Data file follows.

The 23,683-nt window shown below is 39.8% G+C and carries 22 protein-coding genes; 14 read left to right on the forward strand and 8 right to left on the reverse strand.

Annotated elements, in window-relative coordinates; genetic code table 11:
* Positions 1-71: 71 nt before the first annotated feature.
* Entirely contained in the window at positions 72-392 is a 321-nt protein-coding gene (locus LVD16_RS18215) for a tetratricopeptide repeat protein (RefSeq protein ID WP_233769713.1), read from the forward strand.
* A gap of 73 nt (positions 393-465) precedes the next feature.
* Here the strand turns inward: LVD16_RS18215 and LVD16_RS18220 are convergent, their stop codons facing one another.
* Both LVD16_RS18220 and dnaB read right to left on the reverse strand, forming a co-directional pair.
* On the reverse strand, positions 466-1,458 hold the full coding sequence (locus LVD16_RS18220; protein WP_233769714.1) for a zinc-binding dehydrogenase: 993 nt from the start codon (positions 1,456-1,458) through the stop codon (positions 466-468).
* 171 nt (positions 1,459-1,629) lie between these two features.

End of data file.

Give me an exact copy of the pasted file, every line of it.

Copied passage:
The 23,683-nt window shown below is 39.8% G+C and carries 22 protein-coding genes; 14 read left to right on the forward strand and 8 right to left on the reverse strand.

Annotated elements, in window-relative coordinates; genetic code table 11:
* Positions 1-71: 71 nt before the first annotated feature.
* Entirely contained in the window at positions 72-392 is a 321-nt protein-coding gene (locus LVD16_RS18215) for a tetratricopeptide repeat protein (RefSeq protein ID WP_233769713.1), read from the forward strand.
* A gap of 73 nt (positions 393-465) precedes the next feature.
* Here the strand turns inward: LVD16_RS18215 and LVD16_RS18220 are convergent, their stop codons facing one another.
* Both LVD16_RS18220 and dnaB read right to left on the reverse strand, forming a co-directional pair.
* On the reverse strand, positions 466-1,458 hold the full coding sequence (locus LVD16_RS18220; protein WP_233769714.1) for a zinc-binding dehydrogenase: 993 nt from the start codon (positions 1,456-1,458) through the stop codon (positions 466-468).
* 171 nt (positions 1,459-1,629) lie between these two features.